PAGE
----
Enhanced descriptions from Syndetics:
"Leah Stewart's brilliantly written novel Husband and Wife is a deeply human book: funny, tender, smart, self-aware. When you read it you will laugh, you will cry, you will recognize others, you will recognize yourself." -- Elin Hilderbrand, author of The Castaways and Barefoot
From the highly acclaimed author of The Myth of You and Me comes a new novel about a young mother who finds her identity rocked to the core when her writer-husband reveals his next novel about infidelity isn't entirely fiction. Fans of Meg Wolitzer, Ayelet Waldman, and Marisa de los Santos, as well as memoirs like Happens Every Day and Perfection, will love Leah Stewart's Husband and Wife.
When novelist Nathan Bennett confesses to his wife, Sarah, right before a friend's wedding that he slept with another woman (his novel is titled Infidelity), Sarah's concerns shift from whether the dress she plans to wear to the wedding makes her look fat to what she will do about her future and that of their two young children, Mattie and Binx.
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Reviews provided by Syndetics
Library Journal Review
Sarah Price considers herself a poet, though two children, one still breast feeding, have put a halt to her creative output. Now she is a business manager at Duke University so that her husband, Nathan Bennett, can work on his writing. When Nathan tells her his soon-to-be-released novel, Infidelity, isn't totally fiction, Sarah begins to acknowledge the fissures and distractions that have crept into their marriage despite their mutual avowals of love. She enlists child-care aid from Nathan's friend Smith, enjoying the uncertainty Nathan might now feel about his wife's steadfastness. She even harks back to their graduate school days in Austin, TX, with other writer friends, especially Rajiv, who perhaps was a little in love with her. VERDICT Stewart (The Myth of You and Me) creates a crisis of faith where adult reality collides with youthful dreams, "the people we were and the people.we always thought we should be." The writing is tactile, elemental, even comical, providing readers with a situation that could so easily be their own. Highly recommended for fans of Patricia Gaffney. [Author tour; reading group guide.]-Bette-Lee Fox, Library Journal (c) Copyright 2010. Library Journals LLC, a wholly owned subsidiary of Media Source, Inc. No redistribution permitted.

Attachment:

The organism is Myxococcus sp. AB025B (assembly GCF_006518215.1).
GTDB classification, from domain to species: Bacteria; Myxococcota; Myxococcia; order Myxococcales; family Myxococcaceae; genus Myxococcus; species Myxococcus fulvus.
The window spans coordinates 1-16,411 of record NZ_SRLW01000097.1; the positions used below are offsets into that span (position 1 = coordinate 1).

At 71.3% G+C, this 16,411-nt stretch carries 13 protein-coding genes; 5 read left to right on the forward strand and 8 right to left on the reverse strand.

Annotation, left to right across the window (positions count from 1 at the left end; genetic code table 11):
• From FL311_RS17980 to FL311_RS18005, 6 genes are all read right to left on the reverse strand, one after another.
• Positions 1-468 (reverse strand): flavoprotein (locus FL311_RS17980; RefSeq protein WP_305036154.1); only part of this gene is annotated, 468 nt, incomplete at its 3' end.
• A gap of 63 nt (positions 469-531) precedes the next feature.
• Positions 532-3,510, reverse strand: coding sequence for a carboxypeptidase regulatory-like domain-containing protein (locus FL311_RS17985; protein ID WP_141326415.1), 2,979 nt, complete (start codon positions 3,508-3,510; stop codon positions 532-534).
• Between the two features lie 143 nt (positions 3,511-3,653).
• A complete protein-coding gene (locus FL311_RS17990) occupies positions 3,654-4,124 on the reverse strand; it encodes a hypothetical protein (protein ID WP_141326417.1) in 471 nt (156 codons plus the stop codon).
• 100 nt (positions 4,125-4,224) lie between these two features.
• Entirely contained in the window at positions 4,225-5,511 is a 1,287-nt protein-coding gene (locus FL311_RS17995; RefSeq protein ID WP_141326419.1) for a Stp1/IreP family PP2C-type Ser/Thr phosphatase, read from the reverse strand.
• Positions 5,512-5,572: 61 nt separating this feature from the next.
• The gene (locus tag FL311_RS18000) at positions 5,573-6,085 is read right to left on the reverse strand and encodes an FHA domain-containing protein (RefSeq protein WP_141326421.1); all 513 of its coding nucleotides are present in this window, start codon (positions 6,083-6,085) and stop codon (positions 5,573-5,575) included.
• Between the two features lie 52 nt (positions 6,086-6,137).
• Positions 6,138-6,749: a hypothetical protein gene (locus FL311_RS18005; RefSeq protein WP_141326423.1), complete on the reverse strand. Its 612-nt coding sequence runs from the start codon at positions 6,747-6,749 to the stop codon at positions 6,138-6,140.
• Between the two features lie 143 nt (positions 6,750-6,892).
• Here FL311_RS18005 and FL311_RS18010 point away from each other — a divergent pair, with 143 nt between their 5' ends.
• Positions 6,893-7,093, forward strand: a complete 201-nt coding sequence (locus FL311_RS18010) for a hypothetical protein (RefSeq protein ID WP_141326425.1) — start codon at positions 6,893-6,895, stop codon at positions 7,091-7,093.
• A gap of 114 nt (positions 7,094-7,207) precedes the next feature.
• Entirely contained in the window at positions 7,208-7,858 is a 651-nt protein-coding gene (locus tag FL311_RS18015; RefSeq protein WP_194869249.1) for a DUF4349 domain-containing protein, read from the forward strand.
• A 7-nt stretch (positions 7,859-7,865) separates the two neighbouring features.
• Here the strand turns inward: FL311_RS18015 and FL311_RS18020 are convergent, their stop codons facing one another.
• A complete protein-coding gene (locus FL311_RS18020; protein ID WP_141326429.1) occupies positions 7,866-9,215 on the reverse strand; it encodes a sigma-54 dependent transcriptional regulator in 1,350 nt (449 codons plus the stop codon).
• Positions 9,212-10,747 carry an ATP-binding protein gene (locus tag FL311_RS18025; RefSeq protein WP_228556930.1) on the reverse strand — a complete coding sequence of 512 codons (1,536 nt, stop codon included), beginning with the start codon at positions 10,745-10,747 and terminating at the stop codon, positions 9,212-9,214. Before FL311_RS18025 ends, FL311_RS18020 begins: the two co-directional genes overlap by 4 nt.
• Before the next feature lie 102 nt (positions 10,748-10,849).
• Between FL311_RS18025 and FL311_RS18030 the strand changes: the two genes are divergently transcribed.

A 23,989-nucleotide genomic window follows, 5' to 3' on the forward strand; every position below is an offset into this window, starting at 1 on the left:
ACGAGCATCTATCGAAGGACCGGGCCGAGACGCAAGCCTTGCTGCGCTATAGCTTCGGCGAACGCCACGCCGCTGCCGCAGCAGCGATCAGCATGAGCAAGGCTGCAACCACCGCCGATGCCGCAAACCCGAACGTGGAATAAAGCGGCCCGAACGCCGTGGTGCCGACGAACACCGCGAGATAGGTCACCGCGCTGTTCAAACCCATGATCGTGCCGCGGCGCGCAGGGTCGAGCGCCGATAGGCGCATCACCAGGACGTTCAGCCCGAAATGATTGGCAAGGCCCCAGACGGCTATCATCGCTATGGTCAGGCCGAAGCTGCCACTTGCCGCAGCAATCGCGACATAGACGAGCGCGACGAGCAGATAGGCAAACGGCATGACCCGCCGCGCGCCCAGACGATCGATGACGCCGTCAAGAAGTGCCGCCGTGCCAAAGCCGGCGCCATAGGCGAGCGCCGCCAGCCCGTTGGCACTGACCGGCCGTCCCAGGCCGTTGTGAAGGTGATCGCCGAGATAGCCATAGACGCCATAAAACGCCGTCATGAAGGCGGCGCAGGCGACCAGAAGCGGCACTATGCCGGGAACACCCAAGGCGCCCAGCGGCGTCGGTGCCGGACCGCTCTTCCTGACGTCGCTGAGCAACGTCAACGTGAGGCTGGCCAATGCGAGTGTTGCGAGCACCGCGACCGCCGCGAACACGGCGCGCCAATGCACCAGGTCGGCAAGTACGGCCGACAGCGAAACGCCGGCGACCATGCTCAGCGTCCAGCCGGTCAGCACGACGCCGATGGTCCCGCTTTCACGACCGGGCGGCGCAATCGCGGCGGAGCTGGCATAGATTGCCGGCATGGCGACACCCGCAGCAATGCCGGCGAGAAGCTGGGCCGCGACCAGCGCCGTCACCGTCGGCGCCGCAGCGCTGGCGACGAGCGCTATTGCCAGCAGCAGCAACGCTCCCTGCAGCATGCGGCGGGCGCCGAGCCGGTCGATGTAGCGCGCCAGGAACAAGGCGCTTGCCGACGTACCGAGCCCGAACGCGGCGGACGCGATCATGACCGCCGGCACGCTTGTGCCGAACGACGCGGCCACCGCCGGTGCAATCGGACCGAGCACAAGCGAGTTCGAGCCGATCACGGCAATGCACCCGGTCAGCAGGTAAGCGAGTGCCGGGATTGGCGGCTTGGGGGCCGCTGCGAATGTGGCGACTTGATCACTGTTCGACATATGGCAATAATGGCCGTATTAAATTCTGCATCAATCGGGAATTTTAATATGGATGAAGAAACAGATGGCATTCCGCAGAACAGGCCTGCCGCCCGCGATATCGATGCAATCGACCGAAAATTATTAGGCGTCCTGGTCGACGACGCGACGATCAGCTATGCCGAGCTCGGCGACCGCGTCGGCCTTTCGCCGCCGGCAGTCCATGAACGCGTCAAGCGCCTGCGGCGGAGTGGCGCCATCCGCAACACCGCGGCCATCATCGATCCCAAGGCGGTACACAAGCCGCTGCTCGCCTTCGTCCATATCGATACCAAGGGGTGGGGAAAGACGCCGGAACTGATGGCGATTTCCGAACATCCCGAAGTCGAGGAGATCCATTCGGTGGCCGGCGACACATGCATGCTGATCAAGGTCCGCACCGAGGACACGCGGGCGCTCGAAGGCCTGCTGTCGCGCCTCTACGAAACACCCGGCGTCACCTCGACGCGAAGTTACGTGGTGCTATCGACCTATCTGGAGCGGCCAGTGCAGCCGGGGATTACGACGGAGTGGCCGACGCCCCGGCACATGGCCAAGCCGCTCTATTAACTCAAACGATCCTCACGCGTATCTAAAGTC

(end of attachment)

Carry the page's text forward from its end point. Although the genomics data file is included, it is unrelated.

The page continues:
Publishers Weekly Review
Some confessions are better left unuttered, as Sarah Price learns in Stewart's (The Myth of You and Me) solid latest. When novelist Nathan Bennett confesses to his wife, Sarah, right before a friend's wedding that he slept with another woman (his novel is titled Infidelity), Sarah's concerns shift from whether the dress she plans to wear to the wedding makes her look fat to what she will do about her future and that of their two young children, Mattie and Binx. What follows is an unflinching look at what happens when one's identity is shattered, and "what-ifs" and past choices come back to haunt the present. Chief among these what-ifs: Rajiv, an old friend nursing a long-unrequited crush on Sarah, and Sarah's longing to be seen once again as a poet. Stewart's graceful prose and easy storytelling pull the reader into caring about what happens to the struggling heroine while exploring the many gray areas of life and marriage. The conclusion, while true to Sarah, is surprising but not unrealistic. (May) (c) Copyright PWxyz, LLC. All rights reserved
A onetime poet, Sarah is now a working mother (her quotes). Her husband, Nathan, is a semipopular novelist who confesses that his latest book, Infidelity, isn't pure fiction. This revelation leads Sarah to question how well she knows Nathan, and herself. When did she stop arguing passionately about Gertrude Stein and start defending Spiderman 2? Stewart falters in the last third of the book, when Sarah heads to her grad-school stomping grounds to get her groove back (with toddler and infant in tow), stretching plausibility as Sarah falls into an affair with a former classmate, the dreamy Rajiv, who rather too conveniently still carries a torch for her. When Nathan reappears, a tenuous reconciliation ensues, which feels expected but not entirely earned. Ultimately, though, this novel is less about Nathan's betrayal and more about whether Sarah's been true to herself. And Stewart (The Myth of You and Me, 2005) is a perceptive writer with a keen grasp of contemporary culture and domestic life whose depictions of marriage and motherhood are pitch-perfect in tone and detail.--Wetli, Patty Copyright 2010 Booklist